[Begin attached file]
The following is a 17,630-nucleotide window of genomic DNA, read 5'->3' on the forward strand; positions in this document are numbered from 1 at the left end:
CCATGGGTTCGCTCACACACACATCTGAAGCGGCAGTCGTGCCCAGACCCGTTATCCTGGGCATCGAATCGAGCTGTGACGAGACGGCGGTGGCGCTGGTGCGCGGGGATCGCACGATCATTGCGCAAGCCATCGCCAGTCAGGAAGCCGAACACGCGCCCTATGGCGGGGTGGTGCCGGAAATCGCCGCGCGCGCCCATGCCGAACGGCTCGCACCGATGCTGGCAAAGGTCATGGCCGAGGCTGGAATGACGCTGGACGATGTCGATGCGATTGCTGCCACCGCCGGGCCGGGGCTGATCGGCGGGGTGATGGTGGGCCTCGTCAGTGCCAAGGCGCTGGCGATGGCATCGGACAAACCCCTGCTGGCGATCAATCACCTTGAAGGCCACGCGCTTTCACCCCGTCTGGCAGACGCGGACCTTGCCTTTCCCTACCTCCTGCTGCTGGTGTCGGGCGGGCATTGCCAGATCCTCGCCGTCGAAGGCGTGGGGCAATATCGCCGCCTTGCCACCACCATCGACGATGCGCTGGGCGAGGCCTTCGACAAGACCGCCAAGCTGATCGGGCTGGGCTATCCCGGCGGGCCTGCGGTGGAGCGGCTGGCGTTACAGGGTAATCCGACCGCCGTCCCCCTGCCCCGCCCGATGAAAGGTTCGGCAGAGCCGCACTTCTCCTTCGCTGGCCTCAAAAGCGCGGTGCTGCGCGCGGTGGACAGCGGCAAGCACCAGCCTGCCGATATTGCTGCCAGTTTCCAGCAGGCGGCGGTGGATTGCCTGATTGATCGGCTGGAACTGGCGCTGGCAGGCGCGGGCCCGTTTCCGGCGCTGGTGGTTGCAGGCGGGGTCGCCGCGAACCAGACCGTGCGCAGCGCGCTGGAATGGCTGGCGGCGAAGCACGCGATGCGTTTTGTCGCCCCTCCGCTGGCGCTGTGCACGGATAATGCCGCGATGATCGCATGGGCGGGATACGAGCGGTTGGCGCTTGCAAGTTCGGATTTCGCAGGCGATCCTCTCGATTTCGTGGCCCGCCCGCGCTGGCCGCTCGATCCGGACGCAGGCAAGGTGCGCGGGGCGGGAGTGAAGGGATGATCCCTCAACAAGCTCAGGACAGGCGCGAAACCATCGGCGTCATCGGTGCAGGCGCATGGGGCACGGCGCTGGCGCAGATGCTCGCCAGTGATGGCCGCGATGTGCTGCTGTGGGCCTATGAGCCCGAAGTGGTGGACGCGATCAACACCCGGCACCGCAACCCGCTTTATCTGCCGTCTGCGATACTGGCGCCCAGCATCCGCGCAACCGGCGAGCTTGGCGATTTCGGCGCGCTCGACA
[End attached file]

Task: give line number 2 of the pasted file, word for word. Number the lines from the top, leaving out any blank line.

CCATGGGTTCGCTCACACACACATCTGAAGCGGCAGTCGTGCCCAGACCCGTTATCCTGGGCATCGAATCGAGCTGTGACGAGACGGCGGTGGCGCTGGTGCGCGGGGATCGCACGATCATTGCGCAAGCCATCGCCAGTCAGGAAGCCGAACACGCGCCCTATGGCGGGGTGGTGCCGGAAATCGCCGCGCGCGCCCATGCCGAACGGCTCGCACCGATGCTGGCAAAGGTCATGGCCGAGGCTGGAATGACGCTGGACGATGTCGATGCGATTGCTGCCACCGCCGGGCCGGGGCTGATCGGCGGGGTGATGGTGGGCCTCGTCAGTGCCAAGGCGCTGGCGATGGCATCGGACAAACCCCTGCTGGCGATCAATCACCTTGAAGGCCACGCGCTTTCACCCCGTCTGGCAGACGCGGACCTTGCCTTTCCCTACCTCCTGCTGCTGGTGTCGGGCGGGCATTGCCAGATCCTCGCCGTCGAAGGCGTGGGGCAATATCGCCGCCTTGCCACCACCATCGACGATGCGCTGGGCGAGGCCTTCGACAAGACCGCCAAGCTGATCGGGCTGGGCTATCCCGGCGGGCCTGCGGTGGAGCGGCTGGCGTTACAGGGTAATCCGACCGCCGTCCCCCTGCCCCGCCCGATGAAAGGTTCGGCAGAGCCGCACTTCTCCTTCGCTGGCCTCAAAAGCGCGGTGCTGCGCGCGGTGGACAGCGGCAAGCACCAGCCTGCCGATATTGCTGCCAGTTTCCAGCAGGCGGCGGTGGATTGCCTGATTGATCGGCTGGAACTGGCGCTGGCAGGCGCGGGCCCGTTTCCGGCGCTGGTGGTTGCAGGCGGGGTCGCCGCGAACCAGACCGTGCGCAGCGCGCTGGAATGGCTGGCGGCGAAGCACGCGATGCGTTTTGTCGCCCCTCCGCTGGCGCTGTGCACGGATAATGCCGCGATGATCGCATGGGCGGGATACGAGCGGTTGGCGCTTGCAAGTTCGGATTTCGCAGGCGATCCTCTCGATTTCGTGGCCCGCCCGCGCTGGCCGCTCGATCCGGACGCAGGCAAGGTGCGCGGGGCGGGAGTGAAGGGATGATCCCTCAACAAGCTCAGGACAGGCGCGAAACCATCGGCGTCATCGGTGCAGGCGCATGGGGCACGGCGCTGGCGCAGATGCTCGCCAGTGATGGCCGCGATGTGCTGCTGTGGGCCTATGAGCCCGAAGTGGTGGACGCGATCAACACCCGGCACCGCAACCCGCTTTATCTGCCGTCTGCGATACTGGCGCCCAGCATCCGCGCAACCGGCGAGCTTGGCGATTTCGGCGCGCTCGACA